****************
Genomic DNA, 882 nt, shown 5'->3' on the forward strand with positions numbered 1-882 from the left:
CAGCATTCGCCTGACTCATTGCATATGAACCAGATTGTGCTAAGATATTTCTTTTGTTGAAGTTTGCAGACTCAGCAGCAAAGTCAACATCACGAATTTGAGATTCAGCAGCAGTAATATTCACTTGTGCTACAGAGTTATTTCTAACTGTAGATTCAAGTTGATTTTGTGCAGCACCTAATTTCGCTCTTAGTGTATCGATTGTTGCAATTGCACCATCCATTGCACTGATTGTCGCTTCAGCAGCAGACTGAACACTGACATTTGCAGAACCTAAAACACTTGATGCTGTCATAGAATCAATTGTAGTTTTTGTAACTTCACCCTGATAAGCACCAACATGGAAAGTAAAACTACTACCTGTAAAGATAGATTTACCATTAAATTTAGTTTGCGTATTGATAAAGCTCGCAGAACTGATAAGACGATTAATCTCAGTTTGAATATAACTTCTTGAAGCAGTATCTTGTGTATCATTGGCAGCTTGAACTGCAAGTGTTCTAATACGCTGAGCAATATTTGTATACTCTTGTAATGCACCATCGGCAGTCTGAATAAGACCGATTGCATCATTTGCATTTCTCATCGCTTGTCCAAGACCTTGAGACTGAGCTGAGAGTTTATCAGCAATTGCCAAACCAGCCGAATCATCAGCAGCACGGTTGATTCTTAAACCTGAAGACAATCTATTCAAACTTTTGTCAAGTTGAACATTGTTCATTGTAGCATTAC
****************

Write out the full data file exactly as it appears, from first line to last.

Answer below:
Genomic DNA, 882 nt, shown 5'->3' on the forward strand with positions numbered 1-882 from the left:
CAGCATTCGCCTGACTCATTGCATATGAACCAGATTGTGCTAAGATATTTCTTTTGTTGAAGTTTGCAGACTCAGCAGCAAAGTCAACATCACGAATTTGAGATTCAGCAGCAGTAATATTCACTTGTGCTACAGAGTTATTTCTAACTGTAGATTCAAGTTGATTTTGTGCAGCACCTAATTTCGCTCTTAGTGTATCGATTGTTGCAATTGCACCATCCATTGCACTGATTGTCGCTTCAGCAGCAGACTGAACACTGACATTTGCAGAACCTAAAACACTTGATGCTGTCATAGAATCAATTGTAGTTTTTGTAACTTCACCCTGATAAGCACCAACATGGAAAGTAAAACTACTACCTGTAAAGATAGATTTACCATTAAATTTAGTTTGCGTATTGATAAAGCTCGCAGAACTGATAAGACGATTAATCTCAGTTTGAATATAACTTCTTGAAGCAGTATCTTGTGTATCATTGGCAGCTTGAACTGCAAGTGTTCTAATACGCTGAGCAATATTTGTATACTCTTGTAATGCACCATCGGCAGTCTGAATAAGACCGATTGCATCATTTGCATTTCTCATCGCTTGTCCAAGACCTTGAGACTGAGCTGAGAGTTTATCAGCAATTGCCAAACCAGCCGAATCATCAGCAGCACGGTTGATTCTTAAACCTGAAGACAATCTATTCAAACTTTTGTCAAGTTGAACATTGTTCATTGTAGCATTAC